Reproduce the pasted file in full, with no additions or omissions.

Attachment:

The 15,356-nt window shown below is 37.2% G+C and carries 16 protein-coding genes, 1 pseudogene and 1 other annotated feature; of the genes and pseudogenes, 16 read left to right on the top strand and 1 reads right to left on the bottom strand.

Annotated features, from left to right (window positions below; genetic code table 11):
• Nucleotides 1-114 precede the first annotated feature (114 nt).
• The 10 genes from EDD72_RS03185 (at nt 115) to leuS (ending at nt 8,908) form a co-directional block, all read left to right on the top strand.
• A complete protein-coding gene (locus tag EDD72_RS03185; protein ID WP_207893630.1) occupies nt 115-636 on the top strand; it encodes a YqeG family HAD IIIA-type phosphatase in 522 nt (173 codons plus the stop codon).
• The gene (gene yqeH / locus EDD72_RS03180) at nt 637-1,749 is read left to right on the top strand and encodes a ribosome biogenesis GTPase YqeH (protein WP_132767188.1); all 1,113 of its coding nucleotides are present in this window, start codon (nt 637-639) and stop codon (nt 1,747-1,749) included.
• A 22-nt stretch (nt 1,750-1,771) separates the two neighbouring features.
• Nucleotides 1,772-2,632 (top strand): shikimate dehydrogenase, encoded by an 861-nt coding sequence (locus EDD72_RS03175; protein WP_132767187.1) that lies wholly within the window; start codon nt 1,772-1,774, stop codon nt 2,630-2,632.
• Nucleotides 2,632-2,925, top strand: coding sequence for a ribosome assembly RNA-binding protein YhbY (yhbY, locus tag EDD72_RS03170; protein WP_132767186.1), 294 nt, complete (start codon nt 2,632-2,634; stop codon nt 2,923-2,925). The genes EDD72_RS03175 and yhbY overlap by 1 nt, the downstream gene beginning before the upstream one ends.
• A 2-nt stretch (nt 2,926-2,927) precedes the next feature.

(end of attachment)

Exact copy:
The 15,356-nt window shown below is 37.2% G+C and carries 16 protein-coding genes, 1 pseudogene and 1 other annotated feature; of the genes and pseudogenes, 16 read left to right on the top strand and 1 reads right to left on the bottom strand.

Annotated features, from left to right (window positions below; genetic code table 11):
• Nucleotides 1-114 precede the first annotated feature (114 nt).
• The 10 genes from EDD72_RS03185 (at nt 115) to leuS (ending at nt 8,908) form a co-directional block, all read left to right on the top strand.
• A complete protein-coding gene (locus tag EDD72_RS03185; protein ID WP_207893630.1) occupies nt 115-636 on the top strand; it encodes a YqeG family HAD IIIA-type phosphatase in 522 nt (173 codons plus the stop codon).
• The gene (gene yqeH / locus EDD72_RS03180) at nt 637-1,749 is read left to right on the top strand and encodes a ribosome biogenesis GTPase YqeH (protein WP_132767188.1); all 1,113 of its coding nucleotides are present in this window, start codon (nt 637-639) and stop codon (nt 1,747-1,749) included.
• A 22-nt stretch (nt 1,750-1,771) separates the two neighbouring features.
• Nucleotides 1,772-2,632 (top strand): shikimate dehydrogenase, encoded by an 861-nt coding sequence (locus EDD72_RS03175; protein WP_132767187.1) that lies wholly within the window; start codon nt 1,772-1,774, stop codon nt 2,630-2,632.
• Nucleotides 2,632-2,925, top strand: coding sequence for a ribosome assembly RNA-binding protein YhbY (yhbY, locus tag EDD72_RS03170; protein WP_132767186.1), 294 nt, complete (start codon nt 2,632-2,634; stop codon nt 2,923-2,925). The genes EDD72_RS03175 and yhbY overlap by 1 nt, the downstream gene beginning before the upstream one ends.
• A 2-nt stretch (nt 2,926-2,927) precedes the next feature.